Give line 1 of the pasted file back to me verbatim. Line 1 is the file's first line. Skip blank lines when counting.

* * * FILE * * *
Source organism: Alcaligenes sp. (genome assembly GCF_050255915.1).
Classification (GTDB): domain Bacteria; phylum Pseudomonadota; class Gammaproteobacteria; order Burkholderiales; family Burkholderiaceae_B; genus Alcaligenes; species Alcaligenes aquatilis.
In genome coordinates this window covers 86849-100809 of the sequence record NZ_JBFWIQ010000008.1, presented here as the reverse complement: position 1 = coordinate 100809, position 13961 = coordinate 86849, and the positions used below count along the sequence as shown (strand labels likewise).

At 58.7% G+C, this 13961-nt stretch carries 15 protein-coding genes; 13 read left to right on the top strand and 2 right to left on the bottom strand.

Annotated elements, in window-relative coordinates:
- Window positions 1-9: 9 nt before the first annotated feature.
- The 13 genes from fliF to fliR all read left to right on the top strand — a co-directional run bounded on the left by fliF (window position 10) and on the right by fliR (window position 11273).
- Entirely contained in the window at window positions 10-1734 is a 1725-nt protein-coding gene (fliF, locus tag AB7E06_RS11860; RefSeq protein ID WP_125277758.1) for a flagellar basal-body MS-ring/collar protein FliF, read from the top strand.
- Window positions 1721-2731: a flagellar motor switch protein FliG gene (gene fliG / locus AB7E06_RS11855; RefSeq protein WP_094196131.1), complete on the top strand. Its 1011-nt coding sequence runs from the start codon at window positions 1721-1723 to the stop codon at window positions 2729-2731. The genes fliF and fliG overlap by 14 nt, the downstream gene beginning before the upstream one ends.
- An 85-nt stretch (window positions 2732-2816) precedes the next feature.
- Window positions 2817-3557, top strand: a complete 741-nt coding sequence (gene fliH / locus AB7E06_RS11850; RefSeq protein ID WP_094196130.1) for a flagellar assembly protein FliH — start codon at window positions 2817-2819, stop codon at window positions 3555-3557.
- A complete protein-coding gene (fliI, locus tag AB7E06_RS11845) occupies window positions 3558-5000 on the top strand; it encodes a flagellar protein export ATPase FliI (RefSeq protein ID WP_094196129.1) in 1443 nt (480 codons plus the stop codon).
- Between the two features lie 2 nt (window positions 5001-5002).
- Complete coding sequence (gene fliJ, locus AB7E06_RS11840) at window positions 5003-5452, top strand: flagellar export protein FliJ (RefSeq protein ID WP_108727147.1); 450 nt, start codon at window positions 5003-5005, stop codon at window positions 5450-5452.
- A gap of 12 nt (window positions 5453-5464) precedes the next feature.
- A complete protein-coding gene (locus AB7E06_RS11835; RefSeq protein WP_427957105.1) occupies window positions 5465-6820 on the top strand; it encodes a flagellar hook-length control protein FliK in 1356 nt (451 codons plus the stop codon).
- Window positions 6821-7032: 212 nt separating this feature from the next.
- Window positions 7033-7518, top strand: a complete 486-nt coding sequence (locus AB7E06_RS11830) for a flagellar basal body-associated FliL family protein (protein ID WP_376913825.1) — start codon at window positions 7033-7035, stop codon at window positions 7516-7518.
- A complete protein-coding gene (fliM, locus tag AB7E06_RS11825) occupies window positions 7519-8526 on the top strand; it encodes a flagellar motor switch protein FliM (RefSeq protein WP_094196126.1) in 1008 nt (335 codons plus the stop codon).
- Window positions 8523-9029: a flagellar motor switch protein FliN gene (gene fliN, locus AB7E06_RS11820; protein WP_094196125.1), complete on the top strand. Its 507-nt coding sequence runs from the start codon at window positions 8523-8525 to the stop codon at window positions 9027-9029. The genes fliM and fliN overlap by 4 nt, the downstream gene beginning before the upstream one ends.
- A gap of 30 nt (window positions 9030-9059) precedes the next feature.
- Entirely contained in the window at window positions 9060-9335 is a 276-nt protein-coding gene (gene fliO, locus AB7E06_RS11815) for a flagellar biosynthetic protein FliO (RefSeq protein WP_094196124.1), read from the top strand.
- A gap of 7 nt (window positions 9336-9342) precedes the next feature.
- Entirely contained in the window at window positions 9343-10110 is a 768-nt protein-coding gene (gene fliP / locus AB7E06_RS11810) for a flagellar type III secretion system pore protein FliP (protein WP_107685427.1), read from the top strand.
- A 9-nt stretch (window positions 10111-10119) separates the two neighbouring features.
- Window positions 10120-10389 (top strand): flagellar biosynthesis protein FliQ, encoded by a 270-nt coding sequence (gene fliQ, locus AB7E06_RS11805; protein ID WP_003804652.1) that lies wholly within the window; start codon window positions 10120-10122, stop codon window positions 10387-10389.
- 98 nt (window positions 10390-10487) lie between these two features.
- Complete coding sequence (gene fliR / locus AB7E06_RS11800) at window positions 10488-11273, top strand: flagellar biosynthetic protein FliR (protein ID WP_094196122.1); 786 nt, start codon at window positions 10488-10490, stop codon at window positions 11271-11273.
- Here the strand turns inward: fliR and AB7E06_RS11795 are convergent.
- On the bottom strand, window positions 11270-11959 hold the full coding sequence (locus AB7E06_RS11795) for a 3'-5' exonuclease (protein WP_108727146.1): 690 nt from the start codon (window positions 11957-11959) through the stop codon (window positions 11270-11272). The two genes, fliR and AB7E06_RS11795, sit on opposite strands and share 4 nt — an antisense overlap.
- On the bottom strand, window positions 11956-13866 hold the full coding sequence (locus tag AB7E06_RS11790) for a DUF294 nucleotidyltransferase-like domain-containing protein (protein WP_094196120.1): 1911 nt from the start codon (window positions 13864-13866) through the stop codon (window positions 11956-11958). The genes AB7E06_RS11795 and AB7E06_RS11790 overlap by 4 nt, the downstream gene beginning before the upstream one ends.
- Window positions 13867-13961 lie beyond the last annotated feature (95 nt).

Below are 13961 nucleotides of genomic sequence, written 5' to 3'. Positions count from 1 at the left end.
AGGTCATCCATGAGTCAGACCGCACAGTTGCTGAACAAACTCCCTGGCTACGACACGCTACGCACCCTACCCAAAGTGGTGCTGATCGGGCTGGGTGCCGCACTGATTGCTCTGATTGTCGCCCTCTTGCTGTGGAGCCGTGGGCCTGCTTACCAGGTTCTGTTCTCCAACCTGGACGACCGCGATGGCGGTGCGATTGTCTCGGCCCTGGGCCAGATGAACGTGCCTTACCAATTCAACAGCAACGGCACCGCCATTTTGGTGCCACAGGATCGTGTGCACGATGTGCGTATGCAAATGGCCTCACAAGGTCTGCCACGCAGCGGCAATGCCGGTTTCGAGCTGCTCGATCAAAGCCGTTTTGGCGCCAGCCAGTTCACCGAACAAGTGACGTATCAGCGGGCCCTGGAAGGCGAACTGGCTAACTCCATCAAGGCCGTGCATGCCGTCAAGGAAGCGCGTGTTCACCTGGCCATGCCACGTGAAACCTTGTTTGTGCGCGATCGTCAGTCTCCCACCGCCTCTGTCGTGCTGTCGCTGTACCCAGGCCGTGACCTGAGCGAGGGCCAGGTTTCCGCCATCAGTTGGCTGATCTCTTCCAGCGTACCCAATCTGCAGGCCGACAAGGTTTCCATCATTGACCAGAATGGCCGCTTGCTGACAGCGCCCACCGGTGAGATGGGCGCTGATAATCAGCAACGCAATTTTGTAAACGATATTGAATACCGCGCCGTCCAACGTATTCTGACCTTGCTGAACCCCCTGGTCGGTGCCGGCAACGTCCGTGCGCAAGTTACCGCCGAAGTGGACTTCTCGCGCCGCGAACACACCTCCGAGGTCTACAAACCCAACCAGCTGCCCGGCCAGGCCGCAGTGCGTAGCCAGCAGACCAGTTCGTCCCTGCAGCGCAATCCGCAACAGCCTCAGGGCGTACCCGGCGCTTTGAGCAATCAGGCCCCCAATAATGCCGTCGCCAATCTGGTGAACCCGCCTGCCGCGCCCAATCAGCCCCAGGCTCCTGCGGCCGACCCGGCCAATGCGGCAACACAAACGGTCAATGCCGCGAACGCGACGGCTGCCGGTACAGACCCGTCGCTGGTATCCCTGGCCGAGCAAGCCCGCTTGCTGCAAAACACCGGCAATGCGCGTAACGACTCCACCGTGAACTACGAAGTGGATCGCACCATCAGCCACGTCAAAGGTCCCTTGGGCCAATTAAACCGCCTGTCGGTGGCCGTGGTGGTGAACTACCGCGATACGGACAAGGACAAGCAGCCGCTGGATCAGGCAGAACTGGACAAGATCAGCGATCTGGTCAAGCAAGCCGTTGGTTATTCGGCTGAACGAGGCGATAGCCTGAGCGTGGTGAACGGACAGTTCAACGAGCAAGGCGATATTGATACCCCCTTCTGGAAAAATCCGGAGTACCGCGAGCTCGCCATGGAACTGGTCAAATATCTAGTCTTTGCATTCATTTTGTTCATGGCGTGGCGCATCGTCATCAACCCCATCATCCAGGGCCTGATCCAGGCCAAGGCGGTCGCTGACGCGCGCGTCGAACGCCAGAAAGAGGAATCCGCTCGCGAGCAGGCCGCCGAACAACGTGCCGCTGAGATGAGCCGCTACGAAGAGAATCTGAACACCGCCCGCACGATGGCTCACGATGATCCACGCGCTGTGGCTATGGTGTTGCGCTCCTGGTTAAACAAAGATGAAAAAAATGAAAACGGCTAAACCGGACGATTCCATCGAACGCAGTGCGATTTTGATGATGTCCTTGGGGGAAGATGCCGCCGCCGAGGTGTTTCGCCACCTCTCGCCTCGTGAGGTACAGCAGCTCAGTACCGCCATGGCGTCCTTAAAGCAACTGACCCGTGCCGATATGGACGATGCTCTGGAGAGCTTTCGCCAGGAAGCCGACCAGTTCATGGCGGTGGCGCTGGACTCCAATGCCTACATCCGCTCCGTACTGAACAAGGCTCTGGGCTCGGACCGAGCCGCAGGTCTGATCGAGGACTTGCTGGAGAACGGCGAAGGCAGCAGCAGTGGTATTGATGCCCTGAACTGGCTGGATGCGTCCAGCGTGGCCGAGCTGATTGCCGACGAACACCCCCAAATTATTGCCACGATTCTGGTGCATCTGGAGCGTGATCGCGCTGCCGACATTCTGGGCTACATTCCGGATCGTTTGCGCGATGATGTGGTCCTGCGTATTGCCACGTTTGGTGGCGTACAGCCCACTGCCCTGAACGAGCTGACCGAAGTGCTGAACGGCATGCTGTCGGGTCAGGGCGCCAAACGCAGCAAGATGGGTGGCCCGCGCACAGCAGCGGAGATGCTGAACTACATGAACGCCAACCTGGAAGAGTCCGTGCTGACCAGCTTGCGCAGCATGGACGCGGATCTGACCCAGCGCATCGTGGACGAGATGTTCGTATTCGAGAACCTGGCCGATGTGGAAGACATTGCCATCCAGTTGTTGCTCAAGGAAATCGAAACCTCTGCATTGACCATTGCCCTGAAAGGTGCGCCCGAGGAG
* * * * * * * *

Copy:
Source organism: Alcaligenes sp. (genome assembly GCF_050255915.1).